Trends in Portrait Photography

In the December ’17 issue of Shutterbug magazine, that’s currently on newsstands, I write about trends I foresee for photography in the coming year. I thought I would take this opportunity to look at a subset of these trends, specifically as it relates to portraiture.

This isn’t based on any scientific or statistical analysis but a general overview of the style of portraits that I see on social media. And it may be that these trends are much narrower because it only looks at social media while thousand of other kinds of images are being made by portrait photographers who are too busy shooting and making money to spend time on social media. Who knows? But here are three (maybe four) trends I see and here’s my take on them,

Big Heads. All the cool kids are shoot-ing really close to the subject filling the frame with their faces. Back in the 1980’s this was a trend in PPA competition and was called “the big head” look. Now it’s back for everybody too young to notice that trend in the eighties. This is a trend that I’m ambivalent about; it too will pass but I think its subject dependent. Sometime it works and sometimes it doesn’t and it isn’t something you can force on all subjects. Heck, if you shoot loose and have a high megapixel camera there’s always Photoshop’s Cropping too.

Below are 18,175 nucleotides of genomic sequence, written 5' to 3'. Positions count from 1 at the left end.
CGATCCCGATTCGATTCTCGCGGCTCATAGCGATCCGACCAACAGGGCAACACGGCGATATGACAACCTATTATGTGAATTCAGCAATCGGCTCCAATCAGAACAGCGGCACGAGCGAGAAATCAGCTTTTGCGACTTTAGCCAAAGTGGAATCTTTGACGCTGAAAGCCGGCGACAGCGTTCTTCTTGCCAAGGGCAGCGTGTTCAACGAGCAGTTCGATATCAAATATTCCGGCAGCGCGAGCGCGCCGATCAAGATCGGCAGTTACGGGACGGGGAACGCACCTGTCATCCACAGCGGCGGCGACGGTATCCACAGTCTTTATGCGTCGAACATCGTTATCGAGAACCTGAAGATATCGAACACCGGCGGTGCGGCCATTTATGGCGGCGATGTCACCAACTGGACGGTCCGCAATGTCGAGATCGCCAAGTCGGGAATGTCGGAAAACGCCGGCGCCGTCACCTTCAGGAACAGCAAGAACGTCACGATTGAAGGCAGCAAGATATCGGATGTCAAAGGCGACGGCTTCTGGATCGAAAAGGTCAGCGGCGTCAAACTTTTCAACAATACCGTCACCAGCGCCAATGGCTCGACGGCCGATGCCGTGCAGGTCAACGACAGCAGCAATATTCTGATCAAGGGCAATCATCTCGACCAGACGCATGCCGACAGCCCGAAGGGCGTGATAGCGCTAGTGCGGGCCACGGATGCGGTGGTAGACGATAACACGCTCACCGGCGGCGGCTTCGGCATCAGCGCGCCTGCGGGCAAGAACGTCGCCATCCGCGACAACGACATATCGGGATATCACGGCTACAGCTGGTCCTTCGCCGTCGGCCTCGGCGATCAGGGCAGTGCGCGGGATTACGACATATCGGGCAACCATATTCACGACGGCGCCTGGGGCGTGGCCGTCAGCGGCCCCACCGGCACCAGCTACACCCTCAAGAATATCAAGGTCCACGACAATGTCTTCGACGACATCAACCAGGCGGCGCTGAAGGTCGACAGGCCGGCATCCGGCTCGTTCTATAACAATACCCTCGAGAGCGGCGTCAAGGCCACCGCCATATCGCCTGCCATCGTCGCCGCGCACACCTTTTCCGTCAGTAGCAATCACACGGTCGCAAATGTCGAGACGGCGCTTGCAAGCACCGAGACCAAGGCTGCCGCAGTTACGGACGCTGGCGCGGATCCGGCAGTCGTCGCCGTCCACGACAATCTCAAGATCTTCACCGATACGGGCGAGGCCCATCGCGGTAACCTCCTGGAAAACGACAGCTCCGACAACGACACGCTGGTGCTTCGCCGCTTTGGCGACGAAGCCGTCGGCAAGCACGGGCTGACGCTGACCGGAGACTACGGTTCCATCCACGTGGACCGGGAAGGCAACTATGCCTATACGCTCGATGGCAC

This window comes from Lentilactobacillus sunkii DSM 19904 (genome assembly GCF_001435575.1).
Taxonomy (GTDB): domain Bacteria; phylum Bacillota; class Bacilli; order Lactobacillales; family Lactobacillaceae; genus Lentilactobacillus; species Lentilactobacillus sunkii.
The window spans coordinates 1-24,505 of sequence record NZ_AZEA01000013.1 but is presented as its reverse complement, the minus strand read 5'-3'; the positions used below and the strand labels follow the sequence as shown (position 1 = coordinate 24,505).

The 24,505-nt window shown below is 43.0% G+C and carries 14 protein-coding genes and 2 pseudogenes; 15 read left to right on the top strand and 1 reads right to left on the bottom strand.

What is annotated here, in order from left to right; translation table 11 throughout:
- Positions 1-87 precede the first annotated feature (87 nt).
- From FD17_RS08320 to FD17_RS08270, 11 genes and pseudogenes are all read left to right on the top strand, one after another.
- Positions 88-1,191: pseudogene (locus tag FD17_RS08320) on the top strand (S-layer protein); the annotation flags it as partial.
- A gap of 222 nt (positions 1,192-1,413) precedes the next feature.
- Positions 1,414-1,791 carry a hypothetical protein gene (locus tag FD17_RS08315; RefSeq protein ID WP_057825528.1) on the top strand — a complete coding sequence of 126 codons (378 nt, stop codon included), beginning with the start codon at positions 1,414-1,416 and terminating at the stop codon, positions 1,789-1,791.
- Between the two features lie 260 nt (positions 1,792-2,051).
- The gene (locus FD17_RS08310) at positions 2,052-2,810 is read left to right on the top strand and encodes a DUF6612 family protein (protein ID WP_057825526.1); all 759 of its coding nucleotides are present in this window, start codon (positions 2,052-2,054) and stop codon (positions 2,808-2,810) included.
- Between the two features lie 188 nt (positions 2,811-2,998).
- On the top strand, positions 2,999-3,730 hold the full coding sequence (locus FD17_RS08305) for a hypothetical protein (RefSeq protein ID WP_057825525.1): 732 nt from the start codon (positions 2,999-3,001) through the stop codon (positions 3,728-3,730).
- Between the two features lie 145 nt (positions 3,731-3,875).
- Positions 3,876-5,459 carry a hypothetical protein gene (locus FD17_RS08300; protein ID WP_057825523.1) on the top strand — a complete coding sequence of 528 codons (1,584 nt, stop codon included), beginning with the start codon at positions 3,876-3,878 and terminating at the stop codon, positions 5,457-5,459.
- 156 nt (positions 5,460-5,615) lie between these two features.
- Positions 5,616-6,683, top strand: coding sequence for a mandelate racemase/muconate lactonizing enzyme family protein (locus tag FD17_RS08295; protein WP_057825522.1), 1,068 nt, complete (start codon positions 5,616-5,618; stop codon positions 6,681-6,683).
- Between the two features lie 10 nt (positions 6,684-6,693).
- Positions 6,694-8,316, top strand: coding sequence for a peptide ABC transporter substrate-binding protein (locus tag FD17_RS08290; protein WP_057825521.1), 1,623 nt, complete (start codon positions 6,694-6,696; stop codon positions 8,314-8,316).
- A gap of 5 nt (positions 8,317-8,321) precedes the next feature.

Ennui: is a “feeling of listlessness and dissatisfaction arising from a lack of occupation or excitement.” This style features mostly young women or models who look like they are being held hostage by the photographer and could care less about being photographed. The old catch phrase is that “the lights are on but nobody’s home” but the cause could be as simple a something I’ve written about here before: You have to talk to your subjects, otherwise…

Underexposed images: This is more of a technical detail and maybe I’m sensitive to it, but some photographers seem to think that the best way to show a dark moody film noir image is to underexpose the portrait. Nope. When you underexpose you make it darker but you also make it flatter and dull. Working with shadows also mean you need to have highlight too.

Maybe another trend is freckles: Every time I log onto Instagram (follow me at @joefarace) I see many, many portraits of women with freckles, often having the freckles accented with software techniques to make them more noticeable. I didn’t even know there were that many women who had freckles. Of the thousands of women I’ve photographed only a handful had freckles. But if you—or a friend has freckles and would like me to photograph you, I’ll do it in as most natural way possible, so they are a part of you not the subject of the photograph..

If you’re interested in shooting portraits and how I use cameras, lenses and lighting in my in-home studio, please pick up a copy of Studio Lighting Anywhere” which is available from Amazon.com with, as I write this, new non Prime copies selling for $17.50 (plus shipping,) cheaper than the Prime price.

Author: Joe Farace

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